To investigate the effect of IL-4 on rat mast cell responsiveness, the cells were preincubated with this cytokine and next were challenged with different stimuli. We have noticed that IL-4 treatment significantly inhibited compound 48/80-stimulated release of histamine, with the percent release decreasing to 69% of the control value (IL-4 concentration - 1 ng/ml), to 86% of the control value (IL-4 concentration - 50 ng/ml) and to 75% of the control value (IL-4 concentration - 100 ng/ml) (Fig. 3.). Pretreatment of mast cells with IL-4 in concentration 100 ng/ml resulted in decrease in ConA-dependent histamine release (up to 74% of the control value) however this decrease was not statistically significant (Fig. 4.). IL-4 treatment did not essentially influence mast cell responsiveness to anti-IgE stimulation as well (Fig. 5.).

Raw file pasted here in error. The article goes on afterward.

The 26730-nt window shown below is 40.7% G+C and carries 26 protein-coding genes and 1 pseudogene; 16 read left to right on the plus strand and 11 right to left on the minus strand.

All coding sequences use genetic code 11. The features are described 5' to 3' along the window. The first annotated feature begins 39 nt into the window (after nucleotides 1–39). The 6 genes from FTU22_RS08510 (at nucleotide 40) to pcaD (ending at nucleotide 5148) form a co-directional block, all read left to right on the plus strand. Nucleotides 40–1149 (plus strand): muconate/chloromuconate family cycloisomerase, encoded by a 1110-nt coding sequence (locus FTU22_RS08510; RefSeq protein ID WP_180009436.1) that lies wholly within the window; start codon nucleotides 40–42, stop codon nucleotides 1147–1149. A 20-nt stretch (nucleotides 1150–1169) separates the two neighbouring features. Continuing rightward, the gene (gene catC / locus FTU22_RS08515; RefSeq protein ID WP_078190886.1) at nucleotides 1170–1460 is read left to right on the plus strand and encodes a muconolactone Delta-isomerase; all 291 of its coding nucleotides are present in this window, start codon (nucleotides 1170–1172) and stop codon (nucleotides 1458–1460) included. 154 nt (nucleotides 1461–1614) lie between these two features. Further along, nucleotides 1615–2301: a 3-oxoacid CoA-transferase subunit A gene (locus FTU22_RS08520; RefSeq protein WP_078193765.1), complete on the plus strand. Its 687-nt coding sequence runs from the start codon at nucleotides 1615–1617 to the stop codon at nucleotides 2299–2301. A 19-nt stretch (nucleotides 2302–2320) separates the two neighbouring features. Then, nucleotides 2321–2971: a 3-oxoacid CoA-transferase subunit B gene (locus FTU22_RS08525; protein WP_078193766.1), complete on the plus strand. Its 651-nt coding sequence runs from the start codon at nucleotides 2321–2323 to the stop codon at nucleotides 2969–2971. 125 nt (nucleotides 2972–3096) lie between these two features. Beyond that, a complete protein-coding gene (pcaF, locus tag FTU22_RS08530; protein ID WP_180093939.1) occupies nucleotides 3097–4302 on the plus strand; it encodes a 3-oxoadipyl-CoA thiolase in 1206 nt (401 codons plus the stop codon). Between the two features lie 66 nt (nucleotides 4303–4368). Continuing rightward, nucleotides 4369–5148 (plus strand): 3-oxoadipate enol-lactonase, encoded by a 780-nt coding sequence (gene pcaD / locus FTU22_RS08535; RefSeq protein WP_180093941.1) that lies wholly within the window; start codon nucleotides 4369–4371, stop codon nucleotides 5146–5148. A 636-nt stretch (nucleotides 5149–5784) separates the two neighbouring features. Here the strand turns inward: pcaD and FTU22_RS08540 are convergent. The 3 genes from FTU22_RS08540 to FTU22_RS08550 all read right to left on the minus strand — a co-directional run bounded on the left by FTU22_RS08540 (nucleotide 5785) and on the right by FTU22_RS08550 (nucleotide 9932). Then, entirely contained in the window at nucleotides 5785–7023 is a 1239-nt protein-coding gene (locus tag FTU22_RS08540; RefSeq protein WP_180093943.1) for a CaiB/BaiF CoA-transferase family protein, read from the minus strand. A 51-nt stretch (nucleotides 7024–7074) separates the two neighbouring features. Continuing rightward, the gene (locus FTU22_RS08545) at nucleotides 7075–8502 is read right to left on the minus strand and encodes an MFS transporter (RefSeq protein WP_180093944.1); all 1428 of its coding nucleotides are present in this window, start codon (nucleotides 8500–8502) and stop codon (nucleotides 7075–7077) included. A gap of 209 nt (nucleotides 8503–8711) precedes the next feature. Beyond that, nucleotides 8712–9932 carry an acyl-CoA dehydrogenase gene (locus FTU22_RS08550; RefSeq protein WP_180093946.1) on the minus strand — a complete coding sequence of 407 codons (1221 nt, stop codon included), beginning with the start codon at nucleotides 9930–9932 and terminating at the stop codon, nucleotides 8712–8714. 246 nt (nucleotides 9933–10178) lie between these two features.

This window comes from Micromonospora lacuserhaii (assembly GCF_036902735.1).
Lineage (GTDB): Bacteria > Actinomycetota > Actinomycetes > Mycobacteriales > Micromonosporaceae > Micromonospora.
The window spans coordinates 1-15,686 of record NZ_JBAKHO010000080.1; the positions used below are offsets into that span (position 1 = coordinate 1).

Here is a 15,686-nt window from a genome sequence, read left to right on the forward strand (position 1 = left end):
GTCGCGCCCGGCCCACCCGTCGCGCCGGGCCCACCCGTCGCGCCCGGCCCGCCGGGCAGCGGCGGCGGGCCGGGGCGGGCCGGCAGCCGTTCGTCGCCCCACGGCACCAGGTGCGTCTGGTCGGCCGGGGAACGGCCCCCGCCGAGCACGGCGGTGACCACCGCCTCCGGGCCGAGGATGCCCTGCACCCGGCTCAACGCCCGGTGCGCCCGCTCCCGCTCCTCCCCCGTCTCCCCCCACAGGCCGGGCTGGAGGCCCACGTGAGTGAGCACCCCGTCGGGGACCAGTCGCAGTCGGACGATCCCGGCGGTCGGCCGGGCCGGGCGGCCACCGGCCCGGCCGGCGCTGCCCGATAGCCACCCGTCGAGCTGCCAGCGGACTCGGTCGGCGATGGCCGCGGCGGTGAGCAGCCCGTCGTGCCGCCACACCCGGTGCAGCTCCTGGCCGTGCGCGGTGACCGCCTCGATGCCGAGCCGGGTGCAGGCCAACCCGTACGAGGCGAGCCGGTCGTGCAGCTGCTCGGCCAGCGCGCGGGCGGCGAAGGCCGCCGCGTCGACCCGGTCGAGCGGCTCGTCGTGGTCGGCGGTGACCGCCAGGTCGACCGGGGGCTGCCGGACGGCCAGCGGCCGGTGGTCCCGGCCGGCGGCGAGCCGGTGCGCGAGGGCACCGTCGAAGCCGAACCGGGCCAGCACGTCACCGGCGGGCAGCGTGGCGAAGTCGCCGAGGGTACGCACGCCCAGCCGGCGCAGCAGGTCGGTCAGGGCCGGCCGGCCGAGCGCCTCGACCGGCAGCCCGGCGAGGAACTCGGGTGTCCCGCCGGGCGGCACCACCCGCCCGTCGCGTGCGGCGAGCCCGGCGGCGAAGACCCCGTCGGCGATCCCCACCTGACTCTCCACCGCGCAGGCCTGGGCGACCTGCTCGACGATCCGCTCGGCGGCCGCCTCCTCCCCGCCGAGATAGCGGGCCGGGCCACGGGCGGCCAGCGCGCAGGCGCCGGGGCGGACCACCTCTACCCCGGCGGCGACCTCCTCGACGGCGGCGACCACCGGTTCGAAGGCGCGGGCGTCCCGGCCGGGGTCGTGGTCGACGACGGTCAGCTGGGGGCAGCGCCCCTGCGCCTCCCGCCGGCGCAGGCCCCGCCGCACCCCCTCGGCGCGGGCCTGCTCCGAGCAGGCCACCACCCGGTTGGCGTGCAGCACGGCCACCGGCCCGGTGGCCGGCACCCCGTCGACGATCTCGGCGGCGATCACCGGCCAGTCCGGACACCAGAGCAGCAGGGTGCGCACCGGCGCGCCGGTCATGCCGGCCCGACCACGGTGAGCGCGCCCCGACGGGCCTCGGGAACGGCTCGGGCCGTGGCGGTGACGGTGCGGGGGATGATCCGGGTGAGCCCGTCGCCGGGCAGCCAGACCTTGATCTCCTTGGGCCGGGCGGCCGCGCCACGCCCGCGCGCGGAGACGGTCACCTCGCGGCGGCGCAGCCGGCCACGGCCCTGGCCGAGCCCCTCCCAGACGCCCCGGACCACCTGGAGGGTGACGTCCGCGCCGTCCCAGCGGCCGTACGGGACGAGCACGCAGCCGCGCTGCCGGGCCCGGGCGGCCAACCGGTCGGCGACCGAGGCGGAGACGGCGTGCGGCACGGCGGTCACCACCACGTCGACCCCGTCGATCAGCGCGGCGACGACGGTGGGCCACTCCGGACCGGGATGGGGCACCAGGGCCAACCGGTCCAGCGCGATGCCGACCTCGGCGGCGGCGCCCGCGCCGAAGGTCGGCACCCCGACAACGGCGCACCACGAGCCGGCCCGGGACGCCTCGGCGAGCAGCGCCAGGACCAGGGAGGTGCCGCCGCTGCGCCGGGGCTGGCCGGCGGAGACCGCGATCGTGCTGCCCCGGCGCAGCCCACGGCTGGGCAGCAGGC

Discussion